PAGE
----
Supertall Skyscraper

Buildings higher than 300 meters (984 ft.) are supertall skyscrapers. During the late 1920s there was an unofficial competition to see who could build the tallest building in New York City.


In 1913, the Woolworth Building was the highest in New York City, at 792 feet.

New York architects William Van Alen and Craig Severance were business partners, but the partnership dissolved bitterly. Each received a commission to build a tall building and each determined to outdo the other.

In 1929, Severance’s Bank of Manhattan Trust on Wall Street rose to an extraordinary 927 feet (282 meters). However, Van Alen secretly built a 185 ft. (56 meters) tall spire inside his skyscraper, the Chrysler Building. In 1930, it became the tallest building in the world at 1,046 feet (318 meters).

At a total height of over 300 meters, many argue Van Alen’s building arguably became the first supertall skyscraper. However, controversy remains whether the spire counts towards total height.

The question became one more for the trivia books when, in 1931, the Empire State Building soared to 1,250 feet (381 meters). The tower was the tallest in the world. William F. Lamb was the lead architect.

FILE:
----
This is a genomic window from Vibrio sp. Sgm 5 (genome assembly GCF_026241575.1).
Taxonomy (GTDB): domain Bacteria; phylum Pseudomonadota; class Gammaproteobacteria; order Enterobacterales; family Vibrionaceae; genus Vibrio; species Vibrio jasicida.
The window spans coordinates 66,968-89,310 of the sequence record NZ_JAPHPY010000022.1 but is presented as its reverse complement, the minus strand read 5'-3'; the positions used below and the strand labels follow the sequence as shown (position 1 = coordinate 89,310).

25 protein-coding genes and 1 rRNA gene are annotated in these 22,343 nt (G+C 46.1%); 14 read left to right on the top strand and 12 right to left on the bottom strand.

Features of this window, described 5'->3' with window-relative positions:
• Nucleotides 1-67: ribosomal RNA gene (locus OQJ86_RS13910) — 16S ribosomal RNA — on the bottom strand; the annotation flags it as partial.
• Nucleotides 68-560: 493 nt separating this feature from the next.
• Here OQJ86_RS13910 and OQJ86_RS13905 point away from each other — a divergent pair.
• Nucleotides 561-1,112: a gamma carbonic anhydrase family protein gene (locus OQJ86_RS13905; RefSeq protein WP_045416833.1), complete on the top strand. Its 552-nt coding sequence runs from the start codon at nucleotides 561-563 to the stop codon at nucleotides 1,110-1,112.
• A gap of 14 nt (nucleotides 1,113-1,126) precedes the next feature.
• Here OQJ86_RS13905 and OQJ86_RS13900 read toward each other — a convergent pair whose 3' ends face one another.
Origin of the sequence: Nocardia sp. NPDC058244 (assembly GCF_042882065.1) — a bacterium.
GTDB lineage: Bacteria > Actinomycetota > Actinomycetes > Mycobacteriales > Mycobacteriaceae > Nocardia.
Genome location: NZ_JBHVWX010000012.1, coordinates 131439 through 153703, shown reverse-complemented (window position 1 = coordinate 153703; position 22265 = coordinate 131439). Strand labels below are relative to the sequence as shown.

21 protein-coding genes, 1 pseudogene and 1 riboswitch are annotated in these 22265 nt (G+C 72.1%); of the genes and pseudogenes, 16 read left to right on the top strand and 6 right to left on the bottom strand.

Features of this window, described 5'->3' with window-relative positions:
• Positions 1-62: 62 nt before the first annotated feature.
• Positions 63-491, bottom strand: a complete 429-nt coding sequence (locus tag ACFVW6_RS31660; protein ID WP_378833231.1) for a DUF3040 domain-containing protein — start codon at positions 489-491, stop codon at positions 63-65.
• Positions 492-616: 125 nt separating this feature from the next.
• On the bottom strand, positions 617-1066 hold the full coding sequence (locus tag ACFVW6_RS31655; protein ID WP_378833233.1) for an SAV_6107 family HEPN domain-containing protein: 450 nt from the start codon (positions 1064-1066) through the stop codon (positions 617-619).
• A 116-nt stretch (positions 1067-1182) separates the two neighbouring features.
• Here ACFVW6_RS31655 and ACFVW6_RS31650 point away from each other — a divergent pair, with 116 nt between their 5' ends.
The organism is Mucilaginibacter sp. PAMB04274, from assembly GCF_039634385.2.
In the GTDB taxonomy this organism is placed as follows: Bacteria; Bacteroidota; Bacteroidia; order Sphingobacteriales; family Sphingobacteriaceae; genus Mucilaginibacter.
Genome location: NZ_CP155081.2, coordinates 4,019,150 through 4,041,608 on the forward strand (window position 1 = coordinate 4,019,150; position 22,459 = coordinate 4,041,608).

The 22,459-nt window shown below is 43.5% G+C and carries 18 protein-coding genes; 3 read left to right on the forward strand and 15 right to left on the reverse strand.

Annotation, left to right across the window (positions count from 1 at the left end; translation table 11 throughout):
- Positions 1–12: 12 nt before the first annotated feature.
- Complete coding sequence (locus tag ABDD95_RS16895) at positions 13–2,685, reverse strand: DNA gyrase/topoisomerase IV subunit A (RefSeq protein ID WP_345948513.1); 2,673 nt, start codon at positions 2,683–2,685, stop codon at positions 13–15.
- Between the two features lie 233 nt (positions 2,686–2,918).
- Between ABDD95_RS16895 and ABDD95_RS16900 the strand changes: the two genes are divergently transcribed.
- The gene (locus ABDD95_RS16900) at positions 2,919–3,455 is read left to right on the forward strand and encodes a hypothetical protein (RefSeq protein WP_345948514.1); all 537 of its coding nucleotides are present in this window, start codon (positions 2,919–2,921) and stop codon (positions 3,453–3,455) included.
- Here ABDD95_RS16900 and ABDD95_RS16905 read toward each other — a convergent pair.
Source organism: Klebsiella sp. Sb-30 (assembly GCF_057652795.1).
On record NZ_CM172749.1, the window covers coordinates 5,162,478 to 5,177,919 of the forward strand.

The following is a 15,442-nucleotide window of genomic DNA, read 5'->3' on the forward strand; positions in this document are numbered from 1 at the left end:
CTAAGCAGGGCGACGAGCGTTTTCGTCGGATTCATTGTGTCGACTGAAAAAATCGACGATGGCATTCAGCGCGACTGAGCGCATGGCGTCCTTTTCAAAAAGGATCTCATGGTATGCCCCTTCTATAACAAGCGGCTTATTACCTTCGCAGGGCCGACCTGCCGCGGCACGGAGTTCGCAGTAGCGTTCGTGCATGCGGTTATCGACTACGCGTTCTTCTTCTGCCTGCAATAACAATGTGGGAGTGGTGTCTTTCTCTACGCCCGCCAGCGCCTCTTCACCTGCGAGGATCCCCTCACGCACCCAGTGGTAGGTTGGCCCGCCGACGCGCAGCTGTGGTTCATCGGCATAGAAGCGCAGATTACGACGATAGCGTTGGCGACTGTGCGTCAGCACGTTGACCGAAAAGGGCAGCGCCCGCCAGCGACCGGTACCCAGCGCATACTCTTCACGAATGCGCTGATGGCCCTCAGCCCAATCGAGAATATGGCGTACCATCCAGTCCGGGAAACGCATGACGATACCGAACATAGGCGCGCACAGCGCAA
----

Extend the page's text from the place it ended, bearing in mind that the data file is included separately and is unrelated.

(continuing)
Later Buildings

The Empire State Building was the tallest building in the world for forty years. Eventually, in 1971, the first of the Twin Towers surpassed the record. They were 1,362 ft. (415 meters) and 1,368 (417 meters) respectively. In 1973, the 1,450 ft. (442 meters) Sears Tower in Chicago topped that height, holding the tallest building in the world for decades.

After the Sears Tower, Americans dialed back on height-mania. Several skyscrapers in Asia and the Middle East passed the American towers in height.

Terrorists destroyed the World Trade Center buildings in 2001, murdering 2,996 people trapped inside. In 2014, One World Trade Center replaced the Twin Towers. It rose to 1,775 ft. (541 meters), making it the tallest building in the US.